So where does the Setting data come from?

Alright, so the actual data has to come from somewhere outside the codebase at some point (like every developer of my age I have a couple good war stories from development teams hard coding database connection strings directly into compiled code). We generally put the raw data into the normal appSettings key/value pairs with the naming convention “[SettingsClassName].[PropertyName].” The first time a Settings object is needed within StructureMap, we read the raw key/value data from the configuration file and use FubuCore’s model binding support to create the object and do all the type coercion necessary to create the Settings object. An early version of this approach was described by my former colleague Josh Flanagan way back in 2009. The actual mechanics are in the FubuMVC.StructureMap code in the main fubumvc repository.

Some other points:

  • The data source for the model binding in this configuration setup was pluggable, so you could use external files or anything else that could be exposed as key/value pairs. We generally just use the appSettings support now, but on a previous project we were able to centralize the configuration files to a common location for several related processes
  • The model binding is flexible enough to support deep objects, enumerable properties, and just about anything you would need to use in your Settings objects
  • We also supported a model where you could combine key/value information from multiple sources, but layer the data in precedence to enable overrides to the basic configuration. My goal with that support was to avoid making all customer or environment specific configuration be in the form of separate override files without having to duplicate so much boilerplate configuration. In this setup, when the Settings objects were bound to the raw data, profile or environment specific information just got a higher precedence than the default configuration.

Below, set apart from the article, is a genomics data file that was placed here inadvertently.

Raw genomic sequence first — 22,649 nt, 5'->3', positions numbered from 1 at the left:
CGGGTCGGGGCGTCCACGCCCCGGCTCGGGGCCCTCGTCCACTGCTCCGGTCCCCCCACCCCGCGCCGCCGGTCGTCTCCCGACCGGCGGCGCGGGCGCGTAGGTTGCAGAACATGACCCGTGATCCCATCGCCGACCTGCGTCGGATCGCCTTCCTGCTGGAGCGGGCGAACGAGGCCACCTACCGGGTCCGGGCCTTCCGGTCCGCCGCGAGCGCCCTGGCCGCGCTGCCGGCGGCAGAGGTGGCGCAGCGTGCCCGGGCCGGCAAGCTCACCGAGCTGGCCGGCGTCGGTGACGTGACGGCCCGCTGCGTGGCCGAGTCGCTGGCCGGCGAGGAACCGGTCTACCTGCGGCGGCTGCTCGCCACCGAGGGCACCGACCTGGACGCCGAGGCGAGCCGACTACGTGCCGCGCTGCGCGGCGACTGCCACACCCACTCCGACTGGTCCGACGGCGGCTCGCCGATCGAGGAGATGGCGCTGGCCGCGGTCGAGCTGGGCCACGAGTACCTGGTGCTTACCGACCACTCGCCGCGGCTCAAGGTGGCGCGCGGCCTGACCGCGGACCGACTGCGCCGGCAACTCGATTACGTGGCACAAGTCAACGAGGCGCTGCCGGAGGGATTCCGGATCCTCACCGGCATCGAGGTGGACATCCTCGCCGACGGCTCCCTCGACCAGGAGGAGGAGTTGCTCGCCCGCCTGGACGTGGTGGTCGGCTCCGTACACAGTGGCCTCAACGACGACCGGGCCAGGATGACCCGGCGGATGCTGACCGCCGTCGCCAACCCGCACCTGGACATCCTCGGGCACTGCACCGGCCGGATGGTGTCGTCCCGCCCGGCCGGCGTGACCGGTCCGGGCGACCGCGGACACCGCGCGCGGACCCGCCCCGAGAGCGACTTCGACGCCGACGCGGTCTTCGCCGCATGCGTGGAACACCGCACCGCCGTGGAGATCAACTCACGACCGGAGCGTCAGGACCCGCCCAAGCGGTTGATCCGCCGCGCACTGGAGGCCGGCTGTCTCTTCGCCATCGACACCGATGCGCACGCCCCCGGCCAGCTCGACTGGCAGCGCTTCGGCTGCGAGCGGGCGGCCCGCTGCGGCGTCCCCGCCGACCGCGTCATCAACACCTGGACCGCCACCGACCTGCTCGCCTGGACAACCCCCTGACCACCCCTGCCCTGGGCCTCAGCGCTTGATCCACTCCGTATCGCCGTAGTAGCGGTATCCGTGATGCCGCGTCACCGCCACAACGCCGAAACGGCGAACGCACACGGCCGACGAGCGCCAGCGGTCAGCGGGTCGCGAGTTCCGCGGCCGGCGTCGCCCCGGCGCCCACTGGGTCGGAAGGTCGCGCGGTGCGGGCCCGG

• As of FubuMVC 2.0, if you’re using the StructureMap integration, you no longer have to do anything to setup this settings provider infrastructure. If StructureMap encounters an unknown dependency that’s a concrete type suffixed by “Settings,” it will try to resolve it from the model binding via a custom StructureMap policy.


Programmatic Configuration in FubuMVC 

We also used the “Settings” configuration idea to programmatically specify configuration for features inside the application configuration by applying alterations to a Setting object like this code from one of our active projects: